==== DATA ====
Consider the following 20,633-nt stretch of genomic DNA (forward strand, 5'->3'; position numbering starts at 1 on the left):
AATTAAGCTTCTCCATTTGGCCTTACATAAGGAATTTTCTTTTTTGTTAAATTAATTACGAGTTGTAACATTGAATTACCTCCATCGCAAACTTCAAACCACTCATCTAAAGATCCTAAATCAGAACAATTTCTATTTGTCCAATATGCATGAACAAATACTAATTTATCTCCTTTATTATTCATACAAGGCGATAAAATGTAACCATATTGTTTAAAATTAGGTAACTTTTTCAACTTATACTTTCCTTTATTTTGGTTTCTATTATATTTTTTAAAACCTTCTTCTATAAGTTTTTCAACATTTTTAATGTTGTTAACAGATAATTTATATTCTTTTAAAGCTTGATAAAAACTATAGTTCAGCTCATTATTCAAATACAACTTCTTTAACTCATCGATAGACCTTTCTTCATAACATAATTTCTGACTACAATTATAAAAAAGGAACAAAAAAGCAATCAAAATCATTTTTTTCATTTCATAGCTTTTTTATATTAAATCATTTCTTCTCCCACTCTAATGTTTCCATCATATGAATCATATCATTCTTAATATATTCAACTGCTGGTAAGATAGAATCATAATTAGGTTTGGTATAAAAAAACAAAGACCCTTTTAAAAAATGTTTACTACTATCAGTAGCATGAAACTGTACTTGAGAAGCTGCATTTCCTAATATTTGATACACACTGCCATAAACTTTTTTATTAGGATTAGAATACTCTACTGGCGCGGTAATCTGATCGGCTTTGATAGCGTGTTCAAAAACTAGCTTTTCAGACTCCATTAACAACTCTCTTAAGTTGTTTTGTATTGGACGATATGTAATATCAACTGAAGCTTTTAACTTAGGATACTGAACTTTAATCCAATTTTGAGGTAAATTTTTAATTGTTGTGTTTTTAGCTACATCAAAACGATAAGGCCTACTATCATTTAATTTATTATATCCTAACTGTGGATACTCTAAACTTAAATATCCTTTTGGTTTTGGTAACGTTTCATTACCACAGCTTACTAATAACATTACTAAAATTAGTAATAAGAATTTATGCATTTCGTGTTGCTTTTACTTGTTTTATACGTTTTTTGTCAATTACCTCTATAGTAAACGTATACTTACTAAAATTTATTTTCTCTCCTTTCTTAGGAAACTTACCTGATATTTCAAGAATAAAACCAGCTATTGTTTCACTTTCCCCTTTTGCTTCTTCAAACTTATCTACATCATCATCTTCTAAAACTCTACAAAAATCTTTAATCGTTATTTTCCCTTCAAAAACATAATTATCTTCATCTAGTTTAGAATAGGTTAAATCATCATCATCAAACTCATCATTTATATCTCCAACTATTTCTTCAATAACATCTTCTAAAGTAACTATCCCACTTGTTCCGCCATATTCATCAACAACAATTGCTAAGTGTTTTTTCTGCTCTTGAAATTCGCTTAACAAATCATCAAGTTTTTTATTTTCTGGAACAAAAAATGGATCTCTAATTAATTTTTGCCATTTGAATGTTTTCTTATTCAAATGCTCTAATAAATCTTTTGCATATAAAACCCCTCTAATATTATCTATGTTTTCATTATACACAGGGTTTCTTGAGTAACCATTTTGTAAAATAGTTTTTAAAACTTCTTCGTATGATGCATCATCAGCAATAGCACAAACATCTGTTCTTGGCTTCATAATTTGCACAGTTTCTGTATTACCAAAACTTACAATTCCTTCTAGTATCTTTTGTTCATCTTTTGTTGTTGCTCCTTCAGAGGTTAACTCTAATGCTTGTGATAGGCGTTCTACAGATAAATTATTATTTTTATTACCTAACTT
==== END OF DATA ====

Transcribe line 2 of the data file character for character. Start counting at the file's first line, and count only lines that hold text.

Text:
AATTAAGCTTCTCCATTTGGCCTTACATAAGGAATTTTCTTTTTTGTTAAATTAATTACGAGTTGTAACATTGAATTACCTCCATCGCAAACTTCAAACCACTCATCTAAAGATCCTAAATCAGAACAATTTCTATTTGTCCAATATGCATGAACAAATACTAATTTATCTCCTTTATTATTCATACAAGGCGATAAAATGTAACCATATTGTTTAAAATTAGGTAACTTTTTCAACTTATACTTTCCTTTATTTTGGTTTCTATTATATTTTTTAAAACCTTCTTCTATAAGTTTTTCAACATTTTTAATGTTGTTAACAGATAATTTATATTCTTTTAAAGCTTGATAAAAACTATAGTTCAGCTCATTATTCAAATACAACTTCTTTAACTCATCGATAGACCTTTCTTCATAACATAATTTCTGACTACAATTATAAAAAAGGAACAAAAAAGCAATCAAAATCATTTTTTTCATTTCATAGCTTTTTTATATTAAATCATTTCTTCTCCCACTCTAATGTTTCCATCATATGAATCATATCATTCTTAATATATTCAACTGCTGGTAAGATAGAATCATAATTAGGTTTGGTATAAAAAAACAAAGACCCTTTTAAAAAATGTTTACTACTATCAGTAGCATGAAACTGTACTTGAGAAGCTGCATTTCCTAATATTTGATACACACTGCCATAAACTTTTTTATTAGGATTAGAATACTCTACTGGCGCGGTAATCTGATCGGCTTTGATAGCGTGTTCAAAAACTAGCTTTTCAGACTCCATTAACAACTCTCTTAAGTTGTTTTGTATTGGACGATATGTAATATCAACTGAAGCTTTTAACTTAGGATACTGAACTTTAATCCAATTTTGAGGTAAATTTTTAATTGTTGTGTTTTTAGCTACATCAAAACGATAAGGCCTACTATCATTTAATTTATTATATCCTAACTGTGGATACTCTAAACTTAAATATCCTTTTGGTTTTGGTAACGTTTCATTACCACAGCTTACTAATAACATTACTAAAATTAGTAATAAGAATTTATGCATTTCGTGTTGCTTTTACTTGTTTTATACGTTTTTTGTCAATTACCTCTATAGTAAACGTATACTTACTAAAATTTATTTTCTCTCCTTTCTTAGGAAACTTACCTGATATTTCAAGAATAAAACCAGCTATTGTTTCACTTTCCCCTTTTGCTTCTTCAAACTTATCTACATCATCATCTTCTAAAACTCTACAAAAATCTTTAATCGTTATTTTCCCTTCAAAAACATAATTATCTTCATCTAGTTTAGAATAGGTTAAATCATCATCATCAAACTCATCATTTATATCTCCAACTATTTCTTCAATAACATCTTCTAAAGTAACTATCCCACTTGTTCCGCCATATTCATCAACAACAATTGCTAAGTGTTTTTTCTGCTCTTGAAATTCGCTTAACAAATCATCAAGTTTTTTATTTTCTGGAACAAAAAATGGATCTCTAATTAATTTTTGCCATTTGAATGTTTTCTTATTCAAATGCTCTAATAAATCTTTTGCATATAAAACCCCTCTAATATTATCTATGTTTTCATTATACACAGGGTTTCTTGAGTAACCATTTTGTAAAATAGTTTTTAAAACTTCTTCGTATGATGCATCATCAGCAATAGCACAAACATCTGTTCTTGGCTTCATAATTTGCACAGTTTCTGTATTACCAAAACTTACAATTCCTTCTAGTATCTTTTGTTCATCTTTTGTTGTTGCTCCTTCAGAGGTTAACTCTAATGCTTGTGATAGGCGTTCTACAGATAAATTATTATTTTTATTACCTAACTT